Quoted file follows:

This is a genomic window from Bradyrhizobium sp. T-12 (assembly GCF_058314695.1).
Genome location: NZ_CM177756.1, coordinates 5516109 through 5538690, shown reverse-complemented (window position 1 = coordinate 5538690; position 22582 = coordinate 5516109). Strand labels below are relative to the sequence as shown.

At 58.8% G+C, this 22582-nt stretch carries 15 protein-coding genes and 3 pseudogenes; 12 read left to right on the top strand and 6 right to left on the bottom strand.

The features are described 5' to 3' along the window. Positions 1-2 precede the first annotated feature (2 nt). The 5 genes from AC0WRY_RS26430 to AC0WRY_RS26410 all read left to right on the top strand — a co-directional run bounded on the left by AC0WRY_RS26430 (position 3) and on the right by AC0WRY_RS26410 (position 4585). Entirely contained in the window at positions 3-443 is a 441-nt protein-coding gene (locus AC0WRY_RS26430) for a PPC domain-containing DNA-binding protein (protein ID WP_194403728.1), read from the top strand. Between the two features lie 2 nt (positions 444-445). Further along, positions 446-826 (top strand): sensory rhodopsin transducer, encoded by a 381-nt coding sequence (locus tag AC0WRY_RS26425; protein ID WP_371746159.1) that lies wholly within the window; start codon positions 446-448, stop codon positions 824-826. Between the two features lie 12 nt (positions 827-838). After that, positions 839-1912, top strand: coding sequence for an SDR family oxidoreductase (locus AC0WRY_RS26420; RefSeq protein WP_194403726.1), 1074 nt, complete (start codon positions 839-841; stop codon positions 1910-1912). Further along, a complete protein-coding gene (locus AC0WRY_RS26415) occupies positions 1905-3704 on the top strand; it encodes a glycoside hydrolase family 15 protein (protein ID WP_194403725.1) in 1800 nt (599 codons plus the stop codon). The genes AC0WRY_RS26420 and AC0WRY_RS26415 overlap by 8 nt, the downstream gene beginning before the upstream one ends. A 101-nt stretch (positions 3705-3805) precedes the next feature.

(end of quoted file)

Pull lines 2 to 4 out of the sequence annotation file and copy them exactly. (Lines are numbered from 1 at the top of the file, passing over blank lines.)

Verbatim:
Genome location: NZ_CM177756.1, coordinates 5516109 through 5538690, shown reverse-complemented (window position 1 = coordinate 5538690; position 22582 = coordinate 5516109). Strand labels below are relative to the sequence as shown.

At 58.8% G+C, this 22582-nt stretch carries 15 protein-coding genes and 3 pseudogenes; 12 read left to right on the top strand and 6 right to left on the bottom strand.

The features are described 5' to 3' along the window. Positions 1-2 precede the first annotated feature (2 nt). The 5 genes from AC0WRY_RS26430 to AC0WRY_RS26410 all read left to right on the top strand — a co-directional run bounded on the left by AC0WRY_RS26430 (position 3) and on the right by AC0WRY_RS26410 (position 4585). Entirely contained in the window at positions 3-443 is a 441-nt protein-coding gene (locus AC0WRY_RS26430) for a PPC domain-containing DNA-binding protein (protein ID WP_194403728.1), read from the top strand. Between the two features lie 2 nt (positions 444-445). Further along, positions 446-826 (top strand): sensory rhodopsin transducer, encoded by a 381-nt coding sequence (locus tag AC0WRY_RS26425; protein ID WP_371746159.1) that lies wholly within the window; start codon positions 446-448, stop codon positions 824-826. Between the two features lie 12 nt (positions 827-838). After that, positions 839-1912, top strand: coding sequence for an SDR family oxidoreductase (locus AC0WRY_RS26420; RefSeq protein WP_194403726.1), 1074 nt, complete (start codon positions 839-841; stop codon positions 1910-1912). Further along, a complete protein-coding gene (locus AC0WRY_RS26415) occupies positions 1905-3704 on the top strand; it encodes a glycoside hydrolase family 15 protein (protein ID WP_194403725.1) in 1800 nt (599 codons plus the stop codon). The genes AC0WRY_RS26420 and AC0WRY_RS26415 overlap by 8 nt, the downstream gene beginning before the upstream one ends. A 101-nt stretch (positions 3705-3805) precedes the next feature.